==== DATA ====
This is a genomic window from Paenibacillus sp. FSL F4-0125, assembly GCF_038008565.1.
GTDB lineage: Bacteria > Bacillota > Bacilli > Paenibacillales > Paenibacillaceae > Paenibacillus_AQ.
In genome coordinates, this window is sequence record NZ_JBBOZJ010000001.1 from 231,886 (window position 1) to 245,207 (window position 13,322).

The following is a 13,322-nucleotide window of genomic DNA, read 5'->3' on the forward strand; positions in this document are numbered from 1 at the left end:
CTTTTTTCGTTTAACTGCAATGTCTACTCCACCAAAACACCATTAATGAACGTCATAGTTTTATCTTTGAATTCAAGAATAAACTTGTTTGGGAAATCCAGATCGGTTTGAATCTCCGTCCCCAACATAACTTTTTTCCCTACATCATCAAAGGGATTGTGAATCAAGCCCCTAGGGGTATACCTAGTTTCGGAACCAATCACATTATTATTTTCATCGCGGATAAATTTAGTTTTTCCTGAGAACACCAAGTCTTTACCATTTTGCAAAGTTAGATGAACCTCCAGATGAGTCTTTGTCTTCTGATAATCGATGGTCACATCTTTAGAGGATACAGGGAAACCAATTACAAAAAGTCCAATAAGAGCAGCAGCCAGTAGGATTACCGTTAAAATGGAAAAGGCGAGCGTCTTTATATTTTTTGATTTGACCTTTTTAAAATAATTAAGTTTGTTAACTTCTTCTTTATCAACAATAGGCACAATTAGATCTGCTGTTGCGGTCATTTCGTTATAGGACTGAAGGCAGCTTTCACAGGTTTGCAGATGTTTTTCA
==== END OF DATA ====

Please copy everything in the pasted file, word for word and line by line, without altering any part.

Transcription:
This is a genomic window from Paenibacillus sp. FSL F4-0125, assembly GCF_038008565.1.
GTDB lineage: Bacteria > Bacillota > Bacilli > Paenibacillales > Paenibacillaceae > Paenibacillus_AQ.
In genome coordinates, this window is sequence record NZ_JBBOZJ010000001.1 from 231,886 (window position 1) to 245,207 (window position 13,322).

The following is a 13,322-nucleotide window of genomic DNA, read 5'->3' on the forward strand; positions in this document are numbered from 1 at the left end:
CTTTTTTCGTTTAACTGCAATGTCTACTCCACCAAAACACCATTAATGAACGTCATAGTTTTATCTTTGAATTCAAGAATAAACTTGTTTGGGAAATCCAGATCGGTTTGAATCTCCGTCCCCAACATAACTTTTTTCCCTACATCATCAAAGGGATTGTGAATCAAGCCCCTAGGGGTATACCTAGTTTCGGAACCAATCACATTATTATTTTCATCGCGGATAAATTTAGTTTTTCCTGAGAACACCAAGTCTTTACCATTTTGCAAAGTTAGATGAACCTCCAGATGAGTCTTTGTCTTCTGATAATCGATGGTCACATCTTTAGAGGATACAGGGAAACCAATTACAAAAAGTCCAATAAGAGCAGCAGCCAGTAGGATTACCGTTAAAATGGAAAAGGCGAGCGTCTTTATATTTTTTGATTTGACCTTTTTAAAATAATTAAGTTTGTTAACTTCTTCTTTATCAACAATAGGCACAATTAGATCTGCTGTTGCGGTCATTTCGTTATAGGACTGAAGGCAGCTTTCACAGGTTTGCAGATGTTTTTCA